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Nepal government sets roadmap to improve investment climate reforms

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photo: World Bank

Nepal was ranked 94 out of 190 economies on the Doing Business 2020 ranking marking a significant shift for the country into the top 100 economies on the ease of doing business. As a part of the government’s ongoing efforts to improve the country’s investment climate reforms, the Office of the Prime Minister & Council of Ministers (OPMCM) and Ministry of Finance with the support of the World Bank Group organized a workshop to develop institutional arrangements for the newly formed Coordination Centre in OPMCM and put together an implementation plan for Doing Business reforms.

A new Nepal is in the making. We are a private sector dominated economy, and the role of the public sector is to unlock bottlenecks for the private sector. Public private partnership is the key strategy for doing business in Nepal,” stated Honorable Minister of Finance, Dr. Yuba Raj Khatiwada.

The international best practices that we are learning today need to be customized based on the context of Nepal,” stated Dr. Teertha Raj Dhakal, Secretary, OPMCM. “Implementation and delivery are the areas where the country needs to improve, and we also need to change our behavior and culture to make Nepal more private-sector friendly.”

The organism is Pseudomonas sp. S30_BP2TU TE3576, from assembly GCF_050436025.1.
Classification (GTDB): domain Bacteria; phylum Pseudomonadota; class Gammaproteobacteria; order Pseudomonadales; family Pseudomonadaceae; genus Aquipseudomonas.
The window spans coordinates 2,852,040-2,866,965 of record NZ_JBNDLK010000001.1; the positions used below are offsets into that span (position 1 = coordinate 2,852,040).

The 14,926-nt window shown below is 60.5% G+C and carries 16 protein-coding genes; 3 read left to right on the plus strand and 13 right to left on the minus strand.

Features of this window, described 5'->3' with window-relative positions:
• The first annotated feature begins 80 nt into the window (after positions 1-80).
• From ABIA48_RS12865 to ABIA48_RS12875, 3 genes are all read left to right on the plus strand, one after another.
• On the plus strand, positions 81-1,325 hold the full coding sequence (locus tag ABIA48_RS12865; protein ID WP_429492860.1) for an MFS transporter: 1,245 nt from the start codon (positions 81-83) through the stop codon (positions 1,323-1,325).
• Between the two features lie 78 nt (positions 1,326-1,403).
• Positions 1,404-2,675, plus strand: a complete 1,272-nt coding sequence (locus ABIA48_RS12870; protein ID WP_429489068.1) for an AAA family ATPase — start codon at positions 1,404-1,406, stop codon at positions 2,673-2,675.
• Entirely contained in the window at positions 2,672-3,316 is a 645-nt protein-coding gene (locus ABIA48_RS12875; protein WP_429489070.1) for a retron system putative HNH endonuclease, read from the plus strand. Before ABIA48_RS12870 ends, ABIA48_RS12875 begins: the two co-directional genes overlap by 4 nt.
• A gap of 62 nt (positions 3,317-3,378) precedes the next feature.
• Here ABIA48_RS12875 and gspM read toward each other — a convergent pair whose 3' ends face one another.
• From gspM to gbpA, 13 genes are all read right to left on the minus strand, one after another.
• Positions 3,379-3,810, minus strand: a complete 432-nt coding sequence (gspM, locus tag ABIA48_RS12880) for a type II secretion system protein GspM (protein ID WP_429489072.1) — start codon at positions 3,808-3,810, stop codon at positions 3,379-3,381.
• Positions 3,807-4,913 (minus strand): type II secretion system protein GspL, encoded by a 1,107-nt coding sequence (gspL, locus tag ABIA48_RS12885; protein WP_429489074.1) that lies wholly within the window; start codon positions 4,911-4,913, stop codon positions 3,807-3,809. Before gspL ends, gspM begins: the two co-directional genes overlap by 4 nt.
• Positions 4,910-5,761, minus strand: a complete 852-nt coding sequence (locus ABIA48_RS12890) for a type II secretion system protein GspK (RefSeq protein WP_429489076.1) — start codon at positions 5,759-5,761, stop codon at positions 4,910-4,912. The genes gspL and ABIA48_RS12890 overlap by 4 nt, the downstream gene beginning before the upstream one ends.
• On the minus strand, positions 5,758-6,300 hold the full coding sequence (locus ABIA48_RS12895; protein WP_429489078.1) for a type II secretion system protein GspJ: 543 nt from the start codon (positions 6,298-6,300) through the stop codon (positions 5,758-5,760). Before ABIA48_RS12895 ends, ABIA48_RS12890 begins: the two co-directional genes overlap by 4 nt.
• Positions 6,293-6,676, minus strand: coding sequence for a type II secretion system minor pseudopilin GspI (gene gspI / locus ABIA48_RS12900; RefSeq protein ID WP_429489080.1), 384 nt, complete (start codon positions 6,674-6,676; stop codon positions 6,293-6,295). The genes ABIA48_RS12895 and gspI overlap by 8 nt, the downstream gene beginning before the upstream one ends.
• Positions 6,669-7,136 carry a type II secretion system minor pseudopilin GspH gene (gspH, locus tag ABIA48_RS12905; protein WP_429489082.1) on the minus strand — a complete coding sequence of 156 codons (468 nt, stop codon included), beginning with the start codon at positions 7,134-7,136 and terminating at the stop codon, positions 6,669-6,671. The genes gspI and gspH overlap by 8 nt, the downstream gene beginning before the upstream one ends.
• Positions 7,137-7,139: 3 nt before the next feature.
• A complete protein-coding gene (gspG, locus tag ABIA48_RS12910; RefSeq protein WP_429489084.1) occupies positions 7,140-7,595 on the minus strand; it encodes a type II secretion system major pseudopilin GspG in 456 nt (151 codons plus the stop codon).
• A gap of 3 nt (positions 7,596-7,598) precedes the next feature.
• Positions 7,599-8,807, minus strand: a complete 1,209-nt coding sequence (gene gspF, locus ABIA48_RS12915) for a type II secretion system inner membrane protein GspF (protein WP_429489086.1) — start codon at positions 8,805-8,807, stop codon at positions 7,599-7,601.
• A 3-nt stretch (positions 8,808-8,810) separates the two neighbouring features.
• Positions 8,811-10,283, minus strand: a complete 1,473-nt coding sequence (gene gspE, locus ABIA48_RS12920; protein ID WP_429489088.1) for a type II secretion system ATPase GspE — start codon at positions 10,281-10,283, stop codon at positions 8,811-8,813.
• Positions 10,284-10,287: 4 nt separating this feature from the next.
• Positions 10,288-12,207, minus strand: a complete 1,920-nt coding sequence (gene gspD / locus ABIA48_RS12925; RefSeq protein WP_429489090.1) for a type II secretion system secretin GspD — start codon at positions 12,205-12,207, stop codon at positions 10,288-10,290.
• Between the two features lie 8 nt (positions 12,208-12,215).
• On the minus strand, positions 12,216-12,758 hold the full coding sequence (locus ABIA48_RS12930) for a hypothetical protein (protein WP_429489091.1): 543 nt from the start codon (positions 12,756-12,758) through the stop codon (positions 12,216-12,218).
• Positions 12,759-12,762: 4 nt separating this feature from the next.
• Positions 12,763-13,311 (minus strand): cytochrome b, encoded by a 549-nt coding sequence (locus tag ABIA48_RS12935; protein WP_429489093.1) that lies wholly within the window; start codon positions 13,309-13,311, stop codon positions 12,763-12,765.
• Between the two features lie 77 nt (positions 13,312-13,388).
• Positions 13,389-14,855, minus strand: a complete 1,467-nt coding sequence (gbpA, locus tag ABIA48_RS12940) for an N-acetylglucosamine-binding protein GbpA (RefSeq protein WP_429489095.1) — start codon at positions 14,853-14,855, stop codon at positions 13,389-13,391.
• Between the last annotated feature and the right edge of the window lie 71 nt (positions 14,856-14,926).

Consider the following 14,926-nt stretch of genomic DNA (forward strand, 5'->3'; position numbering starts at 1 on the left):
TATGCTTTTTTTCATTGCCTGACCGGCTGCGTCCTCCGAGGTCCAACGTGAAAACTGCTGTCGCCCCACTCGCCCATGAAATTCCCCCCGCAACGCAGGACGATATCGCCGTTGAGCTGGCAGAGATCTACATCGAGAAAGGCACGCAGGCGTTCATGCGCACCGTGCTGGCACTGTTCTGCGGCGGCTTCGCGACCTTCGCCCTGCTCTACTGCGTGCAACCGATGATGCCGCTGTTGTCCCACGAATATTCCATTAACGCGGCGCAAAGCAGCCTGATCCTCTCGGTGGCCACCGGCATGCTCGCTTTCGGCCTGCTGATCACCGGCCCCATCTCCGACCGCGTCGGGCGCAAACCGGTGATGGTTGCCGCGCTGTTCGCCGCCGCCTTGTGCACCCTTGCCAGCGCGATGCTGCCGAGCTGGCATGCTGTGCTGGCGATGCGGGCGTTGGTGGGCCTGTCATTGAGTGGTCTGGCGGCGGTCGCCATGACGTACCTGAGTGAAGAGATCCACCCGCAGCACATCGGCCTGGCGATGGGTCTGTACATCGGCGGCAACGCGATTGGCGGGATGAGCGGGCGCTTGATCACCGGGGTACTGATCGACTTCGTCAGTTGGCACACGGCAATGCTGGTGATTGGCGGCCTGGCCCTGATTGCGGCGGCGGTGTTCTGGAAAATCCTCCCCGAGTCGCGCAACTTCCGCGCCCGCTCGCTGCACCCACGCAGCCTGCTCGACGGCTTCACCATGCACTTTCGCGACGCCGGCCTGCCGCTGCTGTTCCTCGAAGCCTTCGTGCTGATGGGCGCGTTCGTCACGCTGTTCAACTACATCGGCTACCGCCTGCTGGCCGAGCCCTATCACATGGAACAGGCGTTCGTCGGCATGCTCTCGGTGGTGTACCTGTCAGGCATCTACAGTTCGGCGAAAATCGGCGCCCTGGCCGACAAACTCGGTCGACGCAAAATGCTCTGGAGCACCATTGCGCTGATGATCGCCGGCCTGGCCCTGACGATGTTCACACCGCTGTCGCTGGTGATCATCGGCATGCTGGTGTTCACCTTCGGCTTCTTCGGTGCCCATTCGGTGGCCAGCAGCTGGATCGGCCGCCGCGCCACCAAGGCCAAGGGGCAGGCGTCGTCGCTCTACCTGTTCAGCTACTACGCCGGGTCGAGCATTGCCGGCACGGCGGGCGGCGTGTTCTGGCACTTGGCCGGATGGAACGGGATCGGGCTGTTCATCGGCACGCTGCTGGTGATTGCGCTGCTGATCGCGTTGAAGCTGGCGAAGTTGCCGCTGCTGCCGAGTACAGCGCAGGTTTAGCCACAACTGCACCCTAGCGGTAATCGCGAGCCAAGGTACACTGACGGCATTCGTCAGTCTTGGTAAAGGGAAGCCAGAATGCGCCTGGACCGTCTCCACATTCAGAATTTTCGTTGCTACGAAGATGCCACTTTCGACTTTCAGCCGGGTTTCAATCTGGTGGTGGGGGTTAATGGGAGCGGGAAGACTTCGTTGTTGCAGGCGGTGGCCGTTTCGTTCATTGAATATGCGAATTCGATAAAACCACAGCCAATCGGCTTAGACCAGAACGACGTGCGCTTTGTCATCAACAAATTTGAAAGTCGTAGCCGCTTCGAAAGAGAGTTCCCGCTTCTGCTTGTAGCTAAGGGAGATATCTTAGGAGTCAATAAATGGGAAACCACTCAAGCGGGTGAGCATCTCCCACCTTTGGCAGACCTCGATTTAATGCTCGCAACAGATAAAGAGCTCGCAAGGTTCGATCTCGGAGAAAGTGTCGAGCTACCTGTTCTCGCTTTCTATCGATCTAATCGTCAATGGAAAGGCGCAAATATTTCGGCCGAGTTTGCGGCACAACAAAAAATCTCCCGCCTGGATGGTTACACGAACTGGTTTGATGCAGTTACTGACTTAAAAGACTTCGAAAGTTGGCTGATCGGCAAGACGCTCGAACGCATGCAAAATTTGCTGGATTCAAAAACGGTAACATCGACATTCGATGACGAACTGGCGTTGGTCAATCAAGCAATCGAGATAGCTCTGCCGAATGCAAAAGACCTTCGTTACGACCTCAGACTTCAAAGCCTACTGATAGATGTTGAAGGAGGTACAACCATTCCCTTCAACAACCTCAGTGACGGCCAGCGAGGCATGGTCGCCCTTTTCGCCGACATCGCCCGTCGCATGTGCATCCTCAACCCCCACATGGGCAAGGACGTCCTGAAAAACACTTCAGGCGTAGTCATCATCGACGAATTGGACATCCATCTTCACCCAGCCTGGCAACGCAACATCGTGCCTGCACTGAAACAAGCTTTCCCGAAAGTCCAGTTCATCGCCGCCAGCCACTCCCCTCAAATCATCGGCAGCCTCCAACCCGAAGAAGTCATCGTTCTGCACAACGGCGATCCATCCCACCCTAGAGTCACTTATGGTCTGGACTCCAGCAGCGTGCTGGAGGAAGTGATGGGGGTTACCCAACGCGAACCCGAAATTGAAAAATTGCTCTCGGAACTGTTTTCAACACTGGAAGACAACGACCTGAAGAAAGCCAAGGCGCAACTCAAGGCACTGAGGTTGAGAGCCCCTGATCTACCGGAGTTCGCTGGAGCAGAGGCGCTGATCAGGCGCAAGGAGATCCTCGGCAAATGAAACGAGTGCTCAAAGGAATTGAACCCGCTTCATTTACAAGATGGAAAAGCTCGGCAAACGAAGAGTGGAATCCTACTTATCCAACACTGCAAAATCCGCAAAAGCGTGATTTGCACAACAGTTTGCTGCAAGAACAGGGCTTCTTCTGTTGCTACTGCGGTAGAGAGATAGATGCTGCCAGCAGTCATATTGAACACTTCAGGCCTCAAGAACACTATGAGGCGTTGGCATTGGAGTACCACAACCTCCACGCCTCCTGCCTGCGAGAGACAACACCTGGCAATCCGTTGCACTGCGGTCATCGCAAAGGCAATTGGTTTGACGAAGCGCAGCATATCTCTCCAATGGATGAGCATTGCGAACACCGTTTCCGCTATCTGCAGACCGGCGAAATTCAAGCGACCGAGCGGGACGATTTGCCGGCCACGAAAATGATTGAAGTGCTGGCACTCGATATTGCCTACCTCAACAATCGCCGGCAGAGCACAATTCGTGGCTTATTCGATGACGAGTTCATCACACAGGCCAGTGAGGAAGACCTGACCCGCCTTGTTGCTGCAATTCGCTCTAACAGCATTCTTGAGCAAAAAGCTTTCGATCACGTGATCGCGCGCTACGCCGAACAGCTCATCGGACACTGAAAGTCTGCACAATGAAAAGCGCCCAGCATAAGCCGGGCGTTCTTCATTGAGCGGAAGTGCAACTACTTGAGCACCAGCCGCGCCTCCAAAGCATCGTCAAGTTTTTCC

The workshop organized on 24-25 February looked at global best practices from leading Delivery Unit practitioners from PEMANDU Associates, Malaysia and Government Partnerships International, UK on the catalytical role of the Delivery Unit in supporting the Doing Business reforms.

We need to encourage private sector participation in all sectors,” stated Dato’ Sri Idris Jala, President and CEO of PEMANDU Associates. “This can only happen if we implement radical changes in government regulations to facilitate investors and eliminate cumbersome procedures involved in doing businesses in the country.”